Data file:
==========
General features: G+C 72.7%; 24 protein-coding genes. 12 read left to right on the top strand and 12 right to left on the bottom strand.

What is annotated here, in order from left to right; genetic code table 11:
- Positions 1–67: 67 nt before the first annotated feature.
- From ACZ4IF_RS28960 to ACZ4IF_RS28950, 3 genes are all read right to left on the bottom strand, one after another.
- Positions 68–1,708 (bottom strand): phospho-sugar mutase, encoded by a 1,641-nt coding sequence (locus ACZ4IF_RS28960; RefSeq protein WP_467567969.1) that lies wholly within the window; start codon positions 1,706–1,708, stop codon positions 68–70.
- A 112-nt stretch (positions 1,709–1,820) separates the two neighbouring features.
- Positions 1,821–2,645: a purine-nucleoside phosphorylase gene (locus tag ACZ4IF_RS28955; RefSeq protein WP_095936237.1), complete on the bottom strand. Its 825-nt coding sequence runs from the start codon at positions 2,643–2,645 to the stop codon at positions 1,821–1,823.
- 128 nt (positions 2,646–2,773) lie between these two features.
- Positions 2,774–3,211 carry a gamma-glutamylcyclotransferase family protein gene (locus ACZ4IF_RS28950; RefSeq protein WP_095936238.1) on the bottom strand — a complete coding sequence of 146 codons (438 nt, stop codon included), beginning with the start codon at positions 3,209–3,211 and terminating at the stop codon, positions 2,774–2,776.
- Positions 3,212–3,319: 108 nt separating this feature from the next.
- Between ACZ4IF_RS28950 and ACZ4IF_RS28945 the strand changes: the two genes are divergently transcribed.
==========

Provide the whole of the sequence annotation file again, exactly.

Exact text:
General features: G+C 72.7%; 24 protein-coding genes. 12 read left to right on the top strand and 12 right to left on the bottom strand.

What is annotated here, in order from left to right; genetic code table 11:
- Positions 1–67: 67 nt before the first annotated feature.
- From ACZ4IF_RS28960 to ACZ4IF_RS28950, 3 genes are all read right to left on the bottom strand, one after another.
- Positions 68–1,708 (bottom strand): phospho-sugar mutase, encoded by a 1,641-nt coding sequence (locus ACZ4IF_RS28960; RefSeq protein WP_467567969.1) that lies wholly within the window; start codon positions 1,706–1,708, stop codon positions 68–70.
- A 112-nt stretch (positions 1,709–1,820) separates the two neighbouring features.
- Positions 1,821–2,645: a purine-nucleoside phosphorylase gene (locus tag ACZ4IF_RS28955; RefSeq protein WP_095936237.1), complete on the bottom strand. Its 825-nt coding sequence runs from the start codon at positions 2,643–2,645 to the stop codon at positions 1,821–1,823.
- 128 nt (positions 2,646–2,773) lie between these two features.
- Positions 2,774–3,211 carry a gamma-glutamylcyclotransferase family protein gene (locus ACZ4IF_RS28950; RefSeq protein WP_095936238.1) on the bottom strand — a complete coding sequence of 146 codons (438 nt, stop codon included), beginning with the start codon at positions 3,209–3,211 and terminating at the stop codon, positions 2,774–2,776.
- Positions 3,212–3,319: 108 nt separating this feature from the next.
- Between ACZ4IF_RS28950 and ACZ4IF_RS28945 the strand changes: the two genes are divergently transcribed.